After good Phase III trial results, Novartis announced it will submit Menveo (Meningococcal Group A, C, W135 and Y conjugate vaccine) for infants aged at least two months for approval. Submission for approval will be done in several countries. The company announced the vaccine offers protection against four major serogroups of meningococcal disease at the Infectious Disease Society of America (IDSA) 48th meeting, Vancouver, Canada.

The trial involved over 4,500 infants in several countries and has met its primary endpoints. A significant percentage of vaccinated infants “achieved robust immune response” against meningococcal serogroups A, C, W135 and Y.

Novartis added that the vaccine was generally well tolerated when given on its own or along with other vaccines. Some side effects included drowsiness, bad temper and persistent crying.

Stan Block, MD, FAAP, one of the study investigators said:

In my practice I have seen the devastating effects of meningococcal disease in infants. Meningococcal vaccines are being developed that can provide broad protection against the disease in this vulnerable population.

Menveo is already approved in the USA and Europe for patients aged 11 to 55 years. Pharmaceutical business analysts say it could be a potential blockbuster Novartis was seeking to compensate for drugs that were reaching the end of their patent lives.

Andrin Oswald, Division Head of Novartis Vaccines and Diagnostics, said:

As the most vulnerable age group, infants should be directly protected from this unpredictable and devastating disease. These data are another step in the significant progress Novartis is making toward our goal of protecting all age groups against meningococcal disease.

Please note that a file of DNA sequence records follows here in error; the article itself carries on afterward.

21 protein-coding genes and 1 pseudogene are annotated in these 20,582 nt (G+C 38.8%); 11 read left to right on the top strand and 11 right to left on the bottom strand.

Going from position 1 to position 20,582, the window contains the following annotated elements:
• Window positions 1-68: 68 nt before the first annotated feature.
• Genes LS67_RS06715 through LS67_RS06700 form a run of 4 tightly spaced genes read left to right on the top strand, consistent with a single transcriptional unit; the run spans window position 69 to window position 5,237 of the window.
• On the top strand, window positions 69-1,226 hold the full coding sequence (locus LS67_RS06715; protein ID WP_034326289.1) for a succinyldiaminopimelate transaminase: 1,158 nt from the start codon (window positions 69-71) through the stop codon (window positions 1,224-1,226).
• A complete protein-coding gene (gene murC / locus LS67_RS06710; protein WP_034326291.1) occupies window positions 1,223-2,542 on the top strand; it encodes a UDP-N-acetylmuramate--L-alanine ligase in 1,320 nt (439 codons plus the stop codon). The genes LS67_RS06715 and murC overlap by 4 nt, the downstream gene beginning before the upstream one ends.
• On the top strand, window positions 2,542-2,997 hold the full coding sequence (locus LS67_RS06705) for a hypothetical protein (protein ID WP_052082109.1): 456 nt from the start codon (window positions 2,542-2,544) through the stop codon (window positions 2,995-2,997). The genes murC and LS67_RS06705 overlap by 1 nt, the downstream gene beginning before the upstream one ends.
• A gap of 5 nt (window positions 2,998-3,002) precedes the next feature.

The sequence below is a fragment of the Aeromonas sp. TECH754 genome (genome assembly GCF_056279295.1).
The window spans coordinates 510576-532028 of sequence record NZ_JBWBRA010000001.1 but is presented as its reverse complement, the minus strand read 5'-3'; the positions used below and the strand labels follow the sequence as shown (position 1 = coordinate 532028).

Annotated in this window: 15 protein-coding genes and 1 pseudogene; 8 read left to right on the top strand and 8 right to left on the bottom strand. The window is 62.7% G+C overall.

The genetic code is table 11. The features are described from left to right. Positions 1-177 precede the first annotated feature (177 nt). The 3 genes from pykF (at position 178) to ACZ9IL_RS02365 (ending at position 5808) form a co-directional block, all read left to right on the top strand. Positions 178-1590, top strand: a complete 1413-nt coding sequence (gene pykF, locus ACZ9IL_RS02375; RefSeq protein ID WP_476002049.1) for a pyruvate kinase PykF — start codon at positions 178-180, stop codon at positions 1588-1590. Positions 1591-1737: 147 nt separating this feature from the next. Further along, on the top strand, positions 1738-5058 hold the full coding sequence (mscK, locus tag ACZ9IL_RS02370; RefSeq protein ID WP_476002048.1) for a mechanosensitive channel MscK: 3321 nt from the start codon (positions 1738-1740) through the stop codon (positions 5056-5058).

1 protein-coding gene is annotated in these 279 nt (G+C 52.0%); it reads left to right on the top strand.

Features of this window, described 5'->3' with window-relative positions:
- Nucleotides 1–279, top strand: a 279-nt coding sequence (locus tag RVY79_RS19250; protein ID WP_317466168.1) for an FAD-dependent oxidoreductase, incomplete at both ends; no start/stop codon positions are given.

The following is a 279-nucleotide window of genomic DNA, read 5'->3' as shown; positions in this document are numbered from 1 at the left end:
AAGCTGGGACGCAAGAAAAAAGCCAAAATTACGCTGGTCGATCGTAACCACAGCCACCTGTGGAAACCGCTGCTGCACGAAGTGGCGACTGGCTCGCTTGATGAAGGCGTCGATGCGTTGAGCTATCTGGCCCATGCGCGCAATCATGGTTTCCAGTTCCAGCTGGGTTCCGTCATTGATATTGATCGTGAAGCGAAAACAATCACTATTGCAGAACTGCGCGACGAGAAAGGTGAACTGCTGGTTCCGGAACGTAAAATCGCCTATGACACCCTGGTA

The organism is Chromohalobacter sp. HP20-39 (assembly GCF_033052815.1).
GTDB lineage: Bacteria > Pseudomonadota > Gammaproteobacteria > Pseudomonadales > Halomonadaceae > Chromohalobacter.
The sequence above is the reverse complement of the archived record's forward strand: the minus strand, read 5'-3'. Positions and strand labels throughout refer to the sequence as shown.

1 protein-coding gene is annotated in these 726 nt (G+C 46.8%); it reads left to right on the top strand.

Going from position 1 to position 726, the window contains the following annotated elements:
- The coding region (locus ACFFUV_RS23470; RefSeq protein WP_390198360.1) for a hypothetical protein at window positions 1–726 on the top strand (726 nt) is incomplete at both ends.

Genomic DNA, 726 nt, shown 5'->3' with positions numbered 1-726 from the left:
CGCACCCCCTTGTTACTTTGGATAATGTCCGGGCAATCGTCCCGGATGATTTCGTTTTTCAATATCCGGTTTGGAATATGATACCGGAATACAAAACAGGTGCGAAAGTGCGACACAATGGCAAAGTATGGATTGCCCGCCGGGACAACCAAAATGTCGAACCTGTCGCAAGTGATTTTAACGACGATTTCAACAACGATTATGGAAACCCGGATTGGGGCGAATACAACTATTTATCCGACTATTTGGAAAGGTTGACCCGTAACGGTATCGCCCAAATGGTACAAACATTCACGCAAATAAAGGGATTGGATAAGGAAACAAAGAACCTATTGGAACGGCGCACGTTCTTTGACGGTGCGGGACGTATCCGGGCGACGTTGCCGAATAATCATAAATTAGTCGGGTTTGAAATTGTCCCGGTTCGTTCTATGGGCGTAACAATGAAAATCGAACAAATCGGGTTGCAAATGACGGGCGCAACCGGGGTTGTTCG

An sBLA (Biologics License Application) will be submitted to the US FDA at the end of this year, Novartis announced. On approval, Menveo would be the only meningococcal quadrivalent conjugate vaccine for infants over two months of age on the market.

The membranes around the spinal cord and brain are known as the meninges. Meningitis means inflammation of the of the meninges. Meningococcal meningitis is caused by infection with the meningococcal bacterium Neisseria meningitides. Meningococcal disease is the leading cause of bacterial meningitis and sepsis (bloodstream infection).

Five main serogroups – A, B, C, W135 and Y – cause most cases worldwide. Infants have the highest risk of developing meningococcal disease; unfortunately, vaccines are lacking for this age group. According to the CDC (Centers for Disease Control and Prevention) up to 10% of babies less than 12 months old who develop the disease die. Survivors risk serious side effects and complications, such as learning disabilities, deafness, loss of limb(s), and brain damage.

Source: Novartis

Written by Christian Nordqvist